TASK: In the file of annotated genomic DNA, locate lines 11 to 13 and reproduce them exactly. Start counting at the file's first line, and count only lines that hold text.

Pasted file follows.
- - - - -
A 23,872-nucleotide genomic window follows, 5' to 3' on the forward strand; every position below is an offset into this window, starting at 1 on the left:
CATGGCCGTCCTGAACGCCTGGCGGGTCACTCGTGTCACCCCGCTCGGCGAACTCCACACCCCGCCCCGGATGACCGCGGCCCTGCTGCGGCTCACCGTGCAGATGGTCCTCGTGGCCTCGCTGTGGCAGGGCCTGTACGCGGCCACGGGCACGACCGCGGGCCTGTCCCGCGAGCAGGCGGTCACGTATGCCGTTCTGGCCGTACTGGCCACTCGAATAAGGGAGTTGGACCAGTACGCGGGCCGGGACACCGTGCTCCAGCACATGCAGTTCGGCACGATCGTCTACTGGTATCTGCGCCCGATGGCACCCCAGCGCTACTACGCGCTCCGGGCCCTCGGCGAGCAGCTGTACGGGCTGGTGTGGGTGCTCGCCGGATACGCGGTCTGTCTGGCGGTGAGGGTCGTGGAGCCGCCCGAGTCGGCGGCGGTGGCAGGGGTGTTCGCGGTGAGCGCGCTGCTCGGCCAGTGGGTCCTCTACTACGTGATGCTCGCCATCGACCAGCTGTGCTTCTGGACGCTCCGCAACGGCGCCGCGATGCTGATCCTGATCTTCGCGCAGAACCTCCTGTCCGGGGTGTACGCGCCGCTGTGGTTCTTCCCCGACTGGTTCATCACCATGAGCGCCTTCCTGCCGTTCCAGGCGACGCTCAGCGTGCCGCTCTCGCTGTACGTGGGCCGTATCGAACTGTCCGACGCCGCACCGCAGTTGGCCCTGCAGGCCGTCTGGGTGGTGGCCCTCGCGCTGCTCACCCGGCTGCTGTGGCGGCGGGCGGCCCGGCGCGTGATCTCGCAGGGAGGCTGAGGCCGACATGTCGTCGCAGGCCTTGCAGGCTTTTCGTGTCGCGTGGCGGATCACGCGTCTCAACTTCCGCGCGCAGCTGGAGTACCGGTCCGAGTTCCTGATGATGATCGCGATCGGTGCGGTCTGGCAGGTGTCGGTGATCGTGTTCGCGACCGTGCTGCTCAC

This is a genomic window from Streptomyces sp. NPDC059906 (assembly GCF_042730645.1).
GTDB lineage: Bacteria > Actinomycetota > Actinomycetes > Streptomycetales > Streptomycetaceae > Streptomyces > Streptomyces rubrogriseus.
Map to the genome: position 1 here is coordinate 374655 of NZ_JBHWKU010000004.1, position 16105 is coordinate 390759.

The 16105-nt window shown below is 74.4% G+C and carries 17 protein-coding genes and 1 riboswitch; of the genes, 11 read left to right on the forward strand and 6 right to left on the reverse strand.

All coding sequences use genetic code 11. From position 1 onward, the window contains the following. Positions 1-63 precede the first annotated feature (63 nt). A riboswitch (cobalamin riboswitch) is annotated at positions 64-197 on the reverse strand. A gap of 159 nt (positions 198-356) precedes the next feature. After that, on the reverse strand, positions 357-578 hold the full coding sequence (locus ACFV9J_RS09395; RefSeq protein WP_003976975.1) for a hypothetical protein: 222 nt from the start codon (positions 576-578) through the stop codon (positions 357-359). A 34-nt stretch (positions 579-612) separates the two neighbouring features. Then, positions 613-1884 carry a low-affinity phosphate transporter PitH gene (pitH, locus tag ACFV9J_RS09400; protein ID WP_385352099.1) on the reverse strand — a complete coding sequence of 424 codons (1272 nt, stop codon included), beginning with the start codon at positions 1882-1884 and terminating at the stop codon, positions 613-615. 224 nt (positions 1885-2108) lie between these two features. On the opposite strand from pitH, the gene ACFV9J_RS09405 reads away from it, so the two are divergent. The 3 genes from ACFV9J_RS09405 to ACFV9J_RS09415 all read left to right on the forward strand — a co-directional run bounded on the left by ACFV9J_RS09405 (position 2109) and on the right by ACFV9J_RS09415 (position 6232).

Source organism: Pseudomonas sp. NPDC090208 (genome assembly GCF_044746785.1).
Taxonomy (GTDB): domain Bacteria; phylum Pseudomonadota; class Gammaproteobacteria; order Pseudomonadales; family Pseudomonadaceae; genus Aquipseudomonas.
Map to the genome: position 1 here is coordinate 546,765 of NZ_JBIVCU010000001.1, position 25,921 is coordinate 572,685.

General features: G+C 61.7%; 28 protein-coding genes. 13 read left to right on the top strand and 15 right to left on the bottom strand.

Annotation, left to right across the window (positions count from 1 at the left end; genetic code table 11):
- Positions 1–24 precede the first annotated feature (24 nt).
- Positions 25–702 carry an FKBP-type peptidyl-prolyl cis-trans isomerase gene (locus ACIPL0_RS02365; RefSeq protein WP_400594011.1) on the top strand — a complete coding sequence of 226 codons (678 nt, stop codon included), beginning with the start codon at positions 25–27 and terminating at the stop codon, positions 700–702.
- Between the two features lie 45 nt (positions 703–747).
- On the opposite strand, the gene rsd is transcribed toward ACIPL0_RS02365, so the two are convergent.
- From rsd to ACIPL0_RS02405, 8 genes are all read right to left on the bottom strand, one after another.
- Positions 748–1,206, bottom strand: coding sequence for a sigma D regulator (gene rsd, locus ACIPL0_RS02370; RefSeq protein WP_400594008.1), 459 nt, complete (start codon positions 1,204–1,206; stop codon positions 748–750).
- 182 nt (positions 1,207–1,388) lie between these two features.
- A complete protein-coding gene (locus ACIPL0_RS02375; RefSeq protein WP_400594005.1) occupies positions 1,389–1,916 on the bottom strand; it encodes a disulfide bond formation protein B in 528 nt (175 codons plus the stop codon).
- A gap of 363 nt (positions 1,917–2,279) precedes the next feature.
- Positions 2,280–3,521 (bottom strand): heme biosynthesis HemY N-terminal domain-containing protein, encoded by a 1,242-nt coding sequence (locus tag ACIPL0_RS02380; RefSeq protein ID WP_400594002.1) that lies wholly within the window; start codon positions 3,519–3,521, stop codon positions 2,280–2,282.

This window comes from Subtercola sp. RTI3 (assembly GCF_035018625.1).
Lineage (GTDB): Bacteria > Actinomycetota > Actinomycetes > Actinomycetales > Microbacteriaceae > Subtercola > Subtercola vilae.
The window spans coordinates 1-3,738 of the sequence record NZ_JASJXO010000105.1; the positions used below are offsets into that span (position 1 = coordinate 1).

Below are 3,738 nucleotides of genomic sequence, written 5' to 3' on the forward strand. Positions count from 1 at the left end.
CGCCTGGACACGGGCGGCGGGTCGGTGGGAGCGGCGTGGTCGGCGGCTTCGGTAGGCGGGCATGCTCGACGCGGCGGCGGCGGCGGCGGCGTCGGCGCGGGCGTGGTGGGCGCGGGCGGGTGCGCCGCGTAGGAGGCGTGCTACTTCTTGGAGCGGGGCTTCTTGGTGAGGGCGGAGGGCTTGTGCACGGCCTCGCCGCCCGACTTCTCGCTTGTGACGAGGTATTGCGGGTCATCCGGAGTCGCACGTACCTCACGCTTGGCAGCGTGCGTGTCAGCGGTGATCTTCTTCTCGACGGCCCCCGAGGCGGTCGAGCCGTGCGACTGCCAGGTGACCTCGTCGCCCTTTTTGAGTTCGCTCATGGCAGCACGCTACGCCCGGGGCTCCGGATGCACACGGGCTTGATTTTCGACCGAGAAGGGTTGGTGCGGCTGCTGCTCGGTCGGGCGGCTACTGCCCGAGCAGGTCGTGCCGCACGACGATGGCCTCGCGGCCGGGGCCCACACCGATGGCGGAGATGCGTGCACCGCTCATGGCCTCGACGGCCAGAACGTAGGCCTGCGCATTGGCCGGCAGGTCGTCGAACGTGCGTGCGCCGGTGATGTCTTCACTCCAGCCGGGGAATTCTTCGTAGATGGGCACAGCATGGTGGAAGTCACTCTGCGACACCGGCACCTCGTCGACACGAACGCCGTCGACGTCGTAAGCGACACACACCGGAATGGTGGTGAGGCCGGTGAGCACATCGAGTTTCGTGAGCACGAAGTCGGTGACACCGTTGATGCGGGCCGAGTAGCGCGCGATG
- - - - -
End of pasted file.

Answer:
General features: G+C 61.7%; 28 protein-coding genes. 13 read left to right on the top strand and 15 right to left on the bottom strand.

Annotation, left to right across the window (positions count from 1 at the left end; genetic code table 11):
- Positions 1–24 precede the first annotated feature (24 nt).